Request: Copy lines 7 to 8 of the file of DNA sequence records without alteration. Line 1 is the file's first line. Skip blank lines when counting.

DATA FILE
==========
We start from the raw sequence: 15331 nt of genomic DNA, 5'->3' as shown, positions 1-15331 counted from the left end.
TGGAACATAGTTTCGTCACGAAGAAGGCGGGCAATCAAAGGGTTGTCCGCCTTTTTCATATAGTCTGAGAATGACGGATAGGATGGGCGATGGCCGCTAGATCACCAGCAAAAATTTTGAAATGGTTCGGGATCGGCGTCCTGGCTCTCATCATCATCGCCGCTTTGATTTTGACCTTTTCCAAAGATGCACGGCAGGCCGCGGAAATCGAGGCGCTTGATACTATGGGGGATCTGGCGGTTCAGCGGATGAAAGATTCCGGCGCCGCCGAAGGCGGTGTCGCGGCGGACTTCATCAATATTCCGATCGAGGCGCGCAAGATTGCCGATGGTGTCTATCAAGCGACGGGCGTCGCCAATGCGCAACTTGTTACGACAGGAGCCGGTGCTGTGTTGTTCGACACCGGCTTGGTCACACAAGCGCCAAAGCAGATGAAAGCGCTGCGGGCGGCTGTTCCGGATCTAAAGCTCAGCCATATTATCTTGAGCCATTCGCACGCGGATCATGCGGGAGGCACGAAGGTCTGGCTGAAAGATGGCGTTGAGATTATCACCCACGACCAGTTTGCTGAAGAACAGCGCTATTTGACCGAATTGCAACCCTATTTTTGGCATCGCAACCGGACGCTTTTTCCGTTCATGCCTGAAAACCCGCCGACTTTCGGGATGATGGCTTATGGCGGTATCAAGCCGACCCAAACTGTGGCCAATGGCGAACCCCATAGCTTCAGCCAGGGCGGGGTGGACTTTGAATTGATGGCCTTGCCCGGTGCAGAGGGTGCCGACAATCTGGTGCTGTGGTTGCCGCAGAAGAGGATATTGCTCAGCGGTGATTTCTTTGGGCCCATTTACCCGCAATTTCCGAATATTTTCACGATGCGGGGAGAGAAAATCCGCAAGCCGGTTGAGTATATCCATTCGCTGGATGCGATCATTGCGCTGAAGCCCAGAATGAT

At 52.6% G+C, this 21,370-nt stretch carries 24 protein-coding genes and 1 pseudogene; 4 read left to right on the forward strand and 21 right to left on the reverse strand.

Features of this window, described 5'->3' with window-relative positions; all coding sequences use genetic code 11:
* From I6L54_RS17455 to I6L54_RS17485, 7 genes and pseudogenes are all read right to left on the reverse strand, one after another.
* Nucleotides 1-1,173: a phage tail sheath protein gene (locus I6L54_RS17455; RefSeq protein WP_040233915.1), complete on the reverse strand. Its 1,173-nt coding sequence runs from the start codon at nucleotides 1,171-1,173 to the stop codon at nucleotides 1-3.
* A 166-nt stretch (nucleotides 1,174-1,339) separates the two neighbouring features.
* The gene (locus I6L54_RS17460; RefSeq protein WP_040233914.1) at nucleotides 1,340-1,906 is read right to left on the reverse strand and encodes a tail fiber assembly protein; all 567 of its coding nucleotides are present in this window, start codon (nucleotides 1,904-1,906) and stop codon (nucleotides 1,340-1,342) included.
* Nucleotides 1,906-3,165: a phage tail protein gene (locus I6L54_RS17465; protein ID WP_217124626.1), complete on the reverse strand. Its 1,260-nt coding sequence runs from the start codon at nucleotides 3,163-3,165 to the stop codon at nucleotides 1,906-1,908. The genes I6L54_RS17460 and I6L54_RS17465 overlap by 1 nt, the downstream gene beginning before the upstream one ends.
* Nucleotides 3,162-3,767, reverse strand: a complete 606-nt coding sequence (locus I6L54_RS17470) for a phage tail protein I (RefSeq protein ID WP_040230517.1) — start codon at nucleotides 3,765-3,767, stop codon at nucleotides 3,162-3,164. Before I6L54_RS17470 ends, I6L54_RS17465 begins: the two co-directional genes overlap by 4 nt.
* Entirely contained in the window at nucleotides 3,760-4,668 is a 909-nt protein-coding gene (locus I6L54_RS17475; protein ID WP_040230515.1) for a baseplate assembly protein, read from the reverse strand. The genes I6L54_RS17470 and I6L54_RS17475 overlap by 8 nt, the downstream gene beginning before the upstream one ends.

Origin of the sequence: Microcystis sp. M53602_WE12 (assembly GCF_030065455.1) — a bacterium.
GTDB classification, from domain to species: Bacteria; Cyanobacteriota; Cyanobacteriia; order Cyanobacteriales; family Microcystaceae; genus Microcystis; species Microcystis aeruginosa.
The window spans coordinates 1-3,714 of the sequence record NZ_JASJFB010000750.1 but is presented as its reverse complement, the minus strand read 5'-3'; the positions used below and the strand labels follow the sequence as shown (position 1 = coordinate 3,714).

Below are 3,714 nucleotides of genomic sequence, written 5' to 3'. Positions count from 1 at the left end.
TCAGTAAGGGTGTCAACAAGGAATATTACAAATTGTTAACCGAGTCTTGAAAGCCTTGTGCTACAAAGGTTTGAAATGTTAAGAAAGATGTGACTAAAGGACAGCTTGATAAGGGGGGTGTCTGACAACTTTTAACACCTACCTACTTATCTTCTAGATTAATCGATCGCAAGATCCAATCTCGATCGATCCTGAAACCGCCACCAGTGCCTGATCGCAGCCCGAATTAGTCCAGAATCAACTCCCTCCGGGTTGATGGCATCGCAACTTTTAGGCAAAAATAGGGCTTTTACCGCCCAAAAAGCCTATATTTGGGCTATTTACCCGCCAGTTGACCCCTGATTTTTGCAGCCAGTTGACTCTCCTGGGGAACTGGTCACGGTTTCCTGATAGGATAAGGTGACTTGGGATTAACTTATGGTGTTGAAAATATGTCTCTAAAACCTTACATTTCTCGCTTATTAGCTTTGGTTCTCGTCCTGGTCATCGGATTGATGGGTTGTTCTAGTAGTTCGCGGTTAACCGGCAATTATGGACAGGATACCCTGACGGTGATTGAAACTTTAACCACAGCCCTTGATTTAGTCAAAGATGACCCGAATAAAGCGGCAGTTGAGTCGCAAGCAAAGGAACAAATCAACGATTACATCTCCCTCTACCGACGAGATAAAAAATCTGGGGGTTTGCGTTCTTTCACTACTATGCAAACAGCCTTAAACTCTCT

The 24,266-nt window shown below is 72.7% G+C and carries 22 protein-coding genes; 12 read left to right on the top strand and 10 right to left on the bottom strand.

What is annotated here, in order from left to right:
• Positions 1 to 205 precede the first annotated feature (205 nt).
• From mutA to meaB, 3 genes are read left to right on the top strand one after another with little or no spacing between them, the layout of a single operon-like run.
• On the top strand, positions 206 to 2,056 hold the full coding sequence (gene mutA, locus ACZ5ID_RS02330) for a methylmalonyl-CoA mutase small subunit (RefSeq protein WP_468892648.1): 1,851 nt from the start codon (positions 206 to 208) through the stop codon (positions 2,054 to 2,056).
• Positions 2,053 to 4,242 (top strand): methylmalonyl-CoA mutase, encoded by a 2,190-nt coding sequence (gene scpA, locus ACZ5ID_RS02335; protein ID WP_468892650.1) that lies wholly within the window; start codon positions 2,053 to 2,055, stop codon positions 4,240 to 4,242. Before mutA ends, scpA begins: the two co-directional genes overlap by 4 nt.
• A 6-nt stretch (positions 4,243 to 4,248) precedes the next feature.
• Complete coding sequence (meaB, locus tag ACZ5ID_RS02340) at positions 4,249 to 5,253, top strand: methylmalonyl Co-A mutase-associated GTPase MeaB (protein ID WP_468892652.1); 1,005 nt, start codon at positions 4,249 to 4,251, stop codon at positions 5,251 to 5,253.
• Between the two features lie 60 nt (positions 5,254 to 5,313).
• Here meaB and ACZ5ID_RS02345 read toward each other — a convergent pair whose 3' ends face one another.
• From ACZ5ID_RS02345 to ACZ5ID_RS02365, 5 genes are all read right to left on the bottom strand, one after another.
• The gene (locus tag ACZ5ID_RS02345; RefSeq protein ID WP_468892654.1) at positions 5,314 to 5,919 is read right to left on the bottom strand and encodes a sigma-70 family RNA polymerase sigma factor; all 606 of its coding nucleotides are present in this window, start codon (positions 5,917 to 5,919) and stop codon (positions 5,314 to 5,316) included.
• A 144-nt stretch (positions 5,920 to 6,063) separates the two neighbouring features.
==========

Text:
* A 166-nt stretch (nucleotides 1,174-1,339) separates the two neighbouring features.
* The gene (locus I6L54_RS17460; RefSeq protein WP_040233914.1) at nucleotides 1,340-1,906 is read right to left on the reverse strand and encodes a tail fiber assembly protein; all 567 of its coding nucleotides are present in this window, start codon (nucleotides 1,904-1,906) and stop codon (nucleotides 1,340-1,342) included.